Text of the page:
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In the Know: Tell me your two people

Tim Urness (right) with his "two people" -- Ben Miller and Carol Porter. (Contributed)

Carol and Ben. Those are my two people. Carol and Ben. Who are yours?

Often when I have the chance to speak to groups, especially high school and college students, I enjoy proposing this question to them: "Tell me two people in your life, not a family member, that have had a positive impact on you."

Think of an old coach, teacher, volunteer, neighbor or colleague that is special to you. It is fun to see initial reactions. Some people have an answer ready right away, some have a tough time narrowing it down to two; some are saying "Why can't we pick a family member?" I allow a few minutes to think about this, then I ask if anyone is comfortable sharing their names.

My two people are Carol and Ben. Who are yours?

Once people have shared their names, I follow it up with, "Tell me a word or two that would describe why you chose that person." This leads to answers like kind, caring, understanding, patient, forgiving and so on. Oddly enough, I have never heard anyone say rich, fancy, overbooked, intolerant, lazy, etc.

Now allow me to share more about my two people. Carol Porter is an amazingly positive person who gets involved. If any of you readers know Carol, you would agree she is an active and passionate supporter of numerous events and organizations in the area. My words for Carol: "cheerful heart." She is one of those special people who always carries a smile on her face and has an upbeat attitude.

And Ben? That's Ben Miller. He was the very first friend I made when I moved to Alexandria in 2001. "Reliable" is my word of choice to describe Ben. Anyone who calls this man a friend would know what I am talking about. Need some help? Ben is there. Need a friend to listen? You guessed it; Ben is there. Need someone who pays attention and shows up at different times when you least expect it? That's Ben Miller.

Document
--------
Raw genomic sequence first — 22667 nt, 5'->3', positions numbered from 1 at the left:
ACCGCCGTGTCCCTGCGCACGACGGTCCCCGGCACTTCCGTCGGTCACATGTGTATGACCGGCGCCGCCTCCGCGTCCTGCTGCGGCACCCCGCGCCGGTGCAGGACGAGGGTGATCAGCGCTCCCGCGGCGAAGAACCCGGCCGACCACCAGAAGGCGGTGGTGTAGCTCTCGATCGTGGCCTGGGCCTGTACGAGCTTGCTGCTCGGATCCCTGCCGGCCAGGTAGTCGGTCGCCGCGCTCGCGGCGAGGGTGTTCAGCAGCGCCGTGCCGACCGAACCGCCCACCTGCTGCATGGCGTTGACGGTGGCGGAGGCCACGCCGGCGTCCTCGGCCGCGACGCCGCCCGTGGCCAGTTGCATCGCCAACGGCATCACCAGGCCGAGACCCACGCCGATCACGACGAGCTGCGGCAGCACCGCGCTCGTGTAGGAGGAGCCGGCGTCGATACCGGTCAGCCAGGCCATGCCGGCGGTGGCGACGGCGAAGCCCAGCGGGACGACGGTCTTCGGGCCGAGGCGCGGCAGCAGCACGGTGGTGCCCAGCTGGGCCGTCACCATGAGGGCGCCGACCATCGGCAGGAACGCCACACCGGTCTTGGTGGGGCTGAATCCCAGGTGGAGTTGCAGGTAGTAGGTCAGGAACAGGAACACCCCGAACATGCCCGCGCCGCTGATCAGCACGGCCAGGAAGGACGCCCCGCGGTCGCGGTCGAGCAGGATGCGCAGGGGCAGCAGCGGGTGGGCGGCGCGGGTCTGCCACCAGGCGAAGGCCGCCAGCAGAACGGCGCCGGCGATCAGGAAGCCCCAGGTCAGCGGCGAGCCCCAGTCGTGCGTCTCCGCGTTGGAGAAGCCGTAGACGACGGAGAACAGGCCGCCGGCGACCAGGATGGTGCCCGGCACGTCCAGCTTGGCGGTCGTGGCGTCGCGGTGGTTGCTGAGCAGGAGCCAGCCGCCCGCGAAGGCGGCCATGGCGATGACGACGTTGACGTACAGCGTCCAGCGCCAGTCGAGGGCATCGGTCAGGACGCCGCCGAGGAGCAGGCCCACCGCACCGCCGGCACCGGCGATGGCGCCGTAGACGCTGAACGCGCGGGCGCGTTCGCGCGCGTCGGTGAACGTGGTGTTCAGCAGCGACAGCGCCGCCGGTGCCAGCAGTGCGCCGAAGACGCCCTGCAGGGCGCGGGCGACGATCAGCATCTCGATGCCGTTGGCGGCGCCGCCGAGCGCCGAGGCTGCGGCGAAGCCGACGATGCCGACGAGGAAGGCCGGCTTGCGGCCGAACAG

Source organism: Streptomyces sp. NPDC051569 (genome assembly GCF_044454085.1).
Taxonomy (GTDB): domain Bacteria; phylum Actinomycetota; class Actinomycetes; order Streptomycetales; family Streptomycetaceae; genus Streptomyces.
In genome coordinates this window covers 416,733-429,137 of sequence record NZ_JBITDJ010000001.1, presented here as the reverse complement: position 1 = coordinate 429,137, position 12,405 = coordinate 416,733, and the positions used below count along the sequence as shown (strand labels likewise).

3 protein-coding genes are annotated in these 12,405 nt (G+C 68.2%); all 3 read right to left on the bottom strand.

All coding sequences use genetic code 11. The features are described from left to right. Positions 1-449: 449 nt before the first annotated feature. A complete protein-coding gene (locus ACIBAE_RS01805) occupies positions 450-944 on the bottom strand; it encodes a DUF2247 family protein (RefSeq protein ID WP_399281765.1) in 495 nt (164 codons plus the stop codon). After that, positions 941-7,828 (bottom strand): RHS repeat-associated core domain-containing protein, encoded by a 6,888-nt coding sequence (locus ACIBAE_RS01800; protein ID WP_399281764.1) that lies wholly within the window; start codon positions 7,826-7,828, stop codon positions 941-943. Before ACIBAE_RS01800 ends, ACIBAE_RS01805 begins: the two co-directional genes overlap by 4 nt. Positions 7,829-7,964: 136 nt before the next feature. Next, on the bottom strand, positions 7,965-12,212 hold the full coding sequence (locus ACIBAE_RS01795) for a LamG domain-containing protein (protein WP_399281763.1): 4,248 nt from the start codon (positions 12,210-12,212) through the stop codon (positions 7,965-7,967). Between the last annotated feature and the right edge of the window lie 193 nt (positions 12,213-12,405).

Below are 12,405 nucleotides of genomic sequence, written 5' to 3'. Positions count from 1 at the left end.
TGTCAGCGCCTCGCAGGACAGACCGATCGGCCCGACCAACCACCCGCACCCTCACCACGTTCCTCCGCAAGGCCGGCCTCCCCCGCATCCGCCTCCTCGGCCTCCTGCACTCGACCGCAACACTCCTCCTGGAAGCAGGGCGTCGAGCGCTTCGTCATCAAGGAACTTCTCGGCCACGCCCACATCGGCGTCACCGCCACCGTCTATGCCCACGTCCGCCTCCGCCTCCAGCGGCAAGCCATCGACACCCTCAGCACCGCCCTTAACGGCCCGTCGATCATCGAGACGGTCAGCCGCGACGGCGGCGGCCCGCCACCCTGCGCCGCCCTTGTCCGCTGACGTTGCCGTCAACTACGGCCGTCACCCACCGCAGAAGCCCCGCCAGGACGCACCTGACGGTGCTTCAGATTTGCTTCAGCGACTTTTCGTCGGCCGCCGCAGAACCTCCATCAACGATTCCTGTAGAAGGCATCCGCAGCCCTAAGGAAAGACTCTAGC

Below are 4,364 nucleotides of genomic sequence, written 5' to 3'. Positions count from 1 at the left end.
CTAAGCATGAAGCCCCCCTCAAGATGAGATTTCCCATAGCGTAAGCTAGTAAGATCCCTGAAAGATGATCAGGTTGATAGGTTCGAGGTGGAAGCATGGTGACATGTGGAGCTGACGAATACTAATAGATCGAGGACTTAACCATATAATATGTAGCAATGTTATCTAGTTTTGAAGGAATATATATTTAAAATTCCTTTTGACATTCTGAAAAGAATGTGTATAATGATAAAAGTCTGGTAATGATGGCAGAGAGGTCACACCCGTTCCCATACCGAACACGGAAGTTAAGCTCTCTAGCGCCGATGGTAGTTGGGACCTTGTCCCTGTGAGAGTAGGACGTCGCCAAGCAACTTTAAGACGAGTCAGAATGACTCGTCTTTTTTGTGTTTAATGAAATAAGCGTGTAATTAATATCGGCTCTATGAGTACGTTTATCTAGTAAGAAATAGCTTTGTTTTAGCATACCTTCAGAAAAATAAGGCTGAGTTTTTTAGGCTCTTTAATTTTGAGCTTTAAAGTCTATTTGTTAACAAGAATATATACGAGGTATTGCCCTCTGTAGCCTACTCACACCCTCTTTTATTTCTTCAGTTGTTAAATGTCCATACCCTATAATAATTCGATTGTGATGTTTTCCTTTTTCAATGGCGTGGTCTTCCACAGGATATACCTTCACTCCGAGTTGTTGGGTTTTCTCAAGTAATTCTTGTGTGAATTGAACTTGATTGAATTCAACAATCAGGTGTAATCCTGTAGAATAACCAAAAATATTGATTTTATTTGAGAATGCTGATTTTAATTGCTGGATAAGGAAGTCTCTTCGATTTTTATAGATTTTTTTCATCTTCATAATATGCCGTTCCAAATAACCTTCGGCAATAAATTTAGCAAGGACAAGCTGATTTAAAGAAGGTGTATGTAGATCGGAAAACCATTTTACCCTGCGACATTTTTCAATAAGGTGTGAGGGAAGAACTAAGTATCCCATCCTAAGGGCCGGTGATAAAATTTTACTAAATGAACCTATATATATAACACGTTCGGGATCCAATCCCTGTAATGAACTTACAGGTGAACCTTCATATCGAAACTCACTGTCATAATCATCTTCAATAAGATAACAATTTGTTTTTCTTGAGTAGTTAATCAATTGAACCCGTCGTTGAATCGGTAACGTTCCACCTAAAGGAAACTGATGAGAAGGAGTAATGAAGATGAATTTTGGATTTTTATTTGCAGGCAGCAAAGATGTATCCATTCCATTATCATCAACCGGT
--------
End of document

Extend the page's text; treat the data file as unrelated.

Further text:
Just the other day I had the opportunity to take the two of them out for lunch to tell them "thank you." Which leads us to my second question: Have you ever thanked your Carol and Ben, the people who have had a positive impact on your life? Call them, write them or take them to coffee to say thanks. Find a way to share your feelings.

The old bumper sticker, "Don't make people tell lies at your funeral," is flashing brightly now in my mind. Seems odd and a tad morbid I know, but every funeral I have attended, without fail, the speakers portray the deceased as a beacon of hope in a world of darkness. According to that bumper sticker, someone is lying. What if the day of your funeral comes and no one is eager to speak at it, or share a positive memory, or tell others what an impact you made on their lives or the lives of others? I know that will not be the case for Carol and Ben.

I'll leave you with one final question: "Who is going to say your name?" Every morning you can make a decision to make a positive impact by asking yourself, "Who can I impact today? Who can I take time for at work? Who can I support in the neighborhood? Whose life can I make better today?" It doesn't take money or even that much effort but, it will require you to be intentional about making a difference. Being kind, caring, understanding, patient and forgiving are some easy "no cost" skills that you can use today with the people in your world. Go be someone's person today.

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Tim Urness is actively involved in service groups in the Alexandria area. "In the Know" is a rotating column written by community leaders from the Douglas County area.